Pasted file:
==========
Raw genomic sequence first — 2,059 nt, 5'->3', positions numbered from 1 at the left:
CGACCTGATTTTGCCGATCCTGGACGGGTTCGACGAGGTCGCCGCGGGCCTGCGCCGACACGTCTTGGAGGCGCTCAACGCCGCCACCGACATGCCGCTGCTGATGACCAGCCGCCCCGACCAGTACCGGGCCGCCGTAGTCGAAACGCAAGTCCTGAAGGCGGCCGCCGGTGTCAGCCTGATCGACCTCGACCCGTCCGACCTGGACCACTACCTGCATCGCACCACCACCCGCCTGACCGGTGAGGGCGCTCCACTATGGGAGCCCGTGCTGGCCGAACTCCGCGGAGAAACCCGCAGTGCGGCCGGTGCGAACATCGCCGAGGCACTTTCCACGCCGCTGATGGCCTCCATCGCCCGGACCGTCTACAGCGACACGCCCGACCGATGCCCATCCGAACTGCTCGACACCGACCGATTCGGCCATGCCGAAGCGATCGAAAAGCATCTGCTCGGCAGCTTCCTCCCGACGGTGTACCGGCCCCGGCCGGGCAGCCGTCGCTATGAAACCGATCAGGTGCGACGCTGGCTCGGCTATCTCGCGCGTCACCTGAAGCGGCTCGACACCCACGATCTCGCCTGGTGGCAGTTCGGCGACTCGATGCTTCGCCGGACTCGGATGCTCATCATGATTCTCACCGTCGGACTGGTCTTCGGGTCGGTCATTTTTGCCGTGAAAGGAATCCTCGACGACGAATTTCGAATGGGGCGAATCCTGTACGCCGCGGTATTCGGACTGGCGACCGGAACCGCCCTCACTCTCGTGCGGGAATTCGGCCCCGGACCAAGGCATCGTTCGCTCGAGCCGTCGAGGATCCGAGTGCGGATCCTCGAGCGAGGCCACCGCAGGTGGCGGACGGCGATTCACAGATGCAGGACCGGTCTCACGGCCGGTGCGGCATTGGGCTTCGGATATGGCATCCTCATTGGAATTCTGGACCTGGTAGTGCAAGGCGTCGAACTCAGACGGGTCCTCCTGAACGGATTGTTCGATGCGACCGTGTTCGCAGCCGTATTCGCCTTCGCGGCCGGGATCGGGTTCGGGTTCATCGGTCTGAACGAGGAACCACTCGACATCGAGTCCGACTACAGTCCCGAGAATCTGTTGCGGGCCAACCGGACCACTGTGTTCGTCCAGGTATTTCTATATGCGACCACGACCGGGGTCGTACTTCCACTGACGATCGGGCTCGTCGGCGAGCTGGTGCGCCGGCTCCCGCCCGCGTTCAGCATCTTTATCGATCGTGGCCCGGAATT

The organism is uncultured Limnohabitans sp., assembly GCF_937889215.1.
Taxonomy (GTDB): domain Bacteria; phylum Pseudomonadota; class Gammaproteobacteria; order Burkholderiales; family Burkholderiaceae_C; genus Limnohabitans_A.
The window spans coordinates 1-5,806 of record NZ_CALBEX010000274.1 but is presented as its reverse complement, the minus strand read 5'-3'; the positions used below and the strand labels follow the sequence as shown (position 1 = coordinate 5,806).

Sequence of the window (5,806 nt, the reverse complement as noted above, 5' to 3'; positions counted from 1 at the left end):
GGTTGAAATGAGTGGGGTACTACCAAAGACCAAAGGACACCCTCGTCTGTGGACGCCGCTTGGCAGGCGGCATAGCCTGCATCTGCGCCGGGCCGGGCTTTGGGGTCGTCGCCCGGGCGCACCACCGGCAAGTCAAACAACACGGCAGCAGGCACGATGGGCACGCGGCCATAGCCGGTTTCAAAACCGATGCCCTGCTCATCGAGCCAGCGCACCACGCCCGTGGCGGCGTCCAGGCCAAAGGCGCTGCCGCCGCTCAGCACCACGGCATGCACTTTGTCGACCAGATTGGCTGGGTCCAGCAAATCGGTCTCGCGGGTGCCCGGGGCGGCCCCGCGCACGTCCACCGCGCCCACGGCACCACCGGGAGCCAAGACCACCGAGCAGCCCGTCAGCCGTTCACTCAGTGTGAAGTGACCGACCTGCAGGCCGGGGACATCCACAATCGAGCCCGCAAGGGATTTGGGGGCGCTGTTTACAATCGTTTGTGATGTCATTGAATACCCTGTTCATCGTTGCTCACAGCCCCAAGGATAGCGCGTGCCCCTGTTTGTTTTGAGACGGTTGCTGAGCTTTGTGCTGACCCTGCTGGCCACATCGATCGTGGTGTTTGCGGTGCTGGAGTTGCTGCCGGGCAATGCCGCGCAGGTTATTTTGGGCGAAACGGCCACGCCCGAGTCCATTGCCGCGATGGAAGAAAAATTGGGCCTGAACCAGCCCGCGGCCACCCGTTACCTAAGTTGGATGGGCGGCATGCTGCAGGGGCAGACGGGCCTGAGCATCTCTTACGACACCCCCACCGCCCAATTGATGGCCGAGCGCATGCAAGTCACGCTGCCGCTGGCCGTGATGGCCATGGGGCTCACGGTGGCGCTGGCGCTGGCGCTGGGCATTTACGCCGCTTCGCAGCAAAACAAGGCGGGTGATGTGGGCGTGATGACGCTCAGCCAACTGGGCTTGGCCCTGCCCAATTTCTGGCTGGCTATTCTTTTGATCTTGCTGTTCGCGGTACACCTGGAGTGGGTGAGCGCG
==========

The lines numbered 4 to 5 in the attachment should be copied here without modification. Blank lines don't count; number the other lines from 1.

Taxonomy (GTDB): domain Bacteria; phylum Pseudomonadota; class Gammaproteobacteria; order Burkholderiales; family Burkholderiaceae_C; genus Limnohabitans_A.
The window spans coordinates 1-5,806 of record NZ_CALBEX010000274.1 but is presented as its reverse complement, the minus strand read 5'-3'; the positions used below and the strand labels follow the sequence as shown (position 1 = coordinate 5,806).